Please join me in welcoming Steampunk author, Bec McMaster to the blog! Today we’re chatting about her upcoming book, My Lady Quicksilver, which came out this past Tuesday.
1. This instalment had a different feel to it than the previous two; why did you focus more on the Humanist storyline and on characters outside of Blade’s inner circle?
[box]I always prefer series that have an over-arching plot when I read, so it made sense to have one when I write. Each book in London Steampunk is a complete story in itself, but each book takes a step toward something I’m building on.
The humanist storyline has a huge role in the overall plot arc. I mentioned it in Kiss of Steel, it was strongly involved in Heart of Iron and the core of My Lady Quicksilver. Unfortunately, as much as I love Blade and Will and the gang, there was no reasonable way to bring them into My Lady Quicksilver… I don’t do cameos without a reason! Lena makes an appearance, but that was more to do with a consequence from Heart of Iron—a loose end I needed to wrap up.
Besides, Lynch, the ever-dutiful Master of the Nighthawks, kind of intrigued me in Kiss of Steel and I knew I wanted to explore him further and work out what made him tick. Add Rosalind to the mix and that was one combination that had a powerful kick. I love the enemies to lover’s storyline. Especially if they’re trying to outwit each other. [/box]
2. There are so many subgenres in Romance; what attracted you to Steampunk specifically?
[box]Steampunk is a combination of everything I love; from historical romance to sci-fi with a dash of fantasy perhaps. There’s a lot of possibilities you can play with in a steampunk world. Anything can happen and there are fewer rules. Quite simply, it’s fun. [/box]
3. Was it difficult writing a character with two very distinct alter egos (i.e. Mercury and Rosalind)? How did you keep them straight?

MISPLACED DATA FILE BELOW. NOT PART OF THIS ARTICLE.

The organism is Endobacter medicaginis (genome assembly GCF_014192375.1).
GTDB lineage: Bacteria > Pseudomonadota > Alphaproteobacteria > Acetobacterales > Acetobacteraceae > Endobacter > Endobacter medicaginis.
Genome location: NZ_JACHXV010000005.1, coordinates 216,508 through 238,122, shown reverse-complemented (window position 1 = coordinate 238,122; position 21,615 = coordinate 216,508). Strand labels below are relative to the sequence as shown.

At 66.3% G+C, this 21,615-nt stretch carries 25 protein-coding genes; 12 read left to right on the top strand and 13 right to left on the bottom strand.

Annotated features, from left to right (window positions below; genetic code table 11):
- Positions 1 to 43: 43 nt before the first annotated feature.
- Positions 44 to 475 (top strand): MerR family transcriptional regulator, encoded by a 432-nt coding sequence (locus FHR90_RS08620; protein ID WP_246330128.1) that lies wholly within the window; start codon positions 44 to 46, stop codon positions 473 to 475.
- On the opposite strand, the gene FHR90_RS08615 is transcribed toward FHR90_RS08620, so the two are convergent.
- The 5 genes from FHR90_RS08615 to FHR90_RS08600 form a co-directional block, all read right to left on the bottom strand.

[box]The interesting part wasn’t me trying to keep everything together, it was Rosalind trying to keep her aliases straight. Her growing confusion as she realised that Lynch wasn’t really the enemy was a heck of a lot of fun to write. Trying to keep herself on track, in character and focused becomes a lot harder as she becomes more emotionally involved with the man who should be her enemy.
As for writing such a character, Mercury speaks differently to Mrs. Marberry—Lynch’s secretary and Rosalind’s second alter ego—and when she’s in the Mercury mask she’s a little colder, more practical than Mrs. Marberry is. Rosa Marberry is who Rosalind wishes she could be, Mercury is who she has to be and realising what she actually wants and who she is, is part of her story.[/box]
4. Rosa’s identities made for a very unique twist on the classic love triangle; did you know that was going to happen going into this book or was it something you developed as you wrote?
[box]I knew going in that Lynch would be confronting Rosa as both Mercury, the revolutionary he needed to catch and Mrs. Marberry, the woman he thinks is his secretary. However, the complications of those relationships developed as I went along and I always enjoy delving into consequences. For Lynch, honour and ethics aren’t just fancy words, but a code by which he lives for. To develop feelings for what he thinks are two different women was always going to tie him up in knots and it was fun to write. [/box]
5. If you were to write another novel in another genre other than steampunk what would it be and why?
[box]I consider the London Steampunk series a strong blend of paranormal elements as well as steampunk, so it would probably be paranormal romance if it were within the romance genre. Saying that, I’ve got several Urban Fantasy ideas I play with and a couple of YA’s that side-track me when I’ve got time. They’re what I read the most, so I’d love to branch out into that world.
Of course, time’s an issue. I need to work out how to clone myself I think. [/box]
6. Where do you find your inspiration for the steam-powered gadgets featured in your titles (i.e. hackneys, mech limbs, Cyclops arms, etc.)?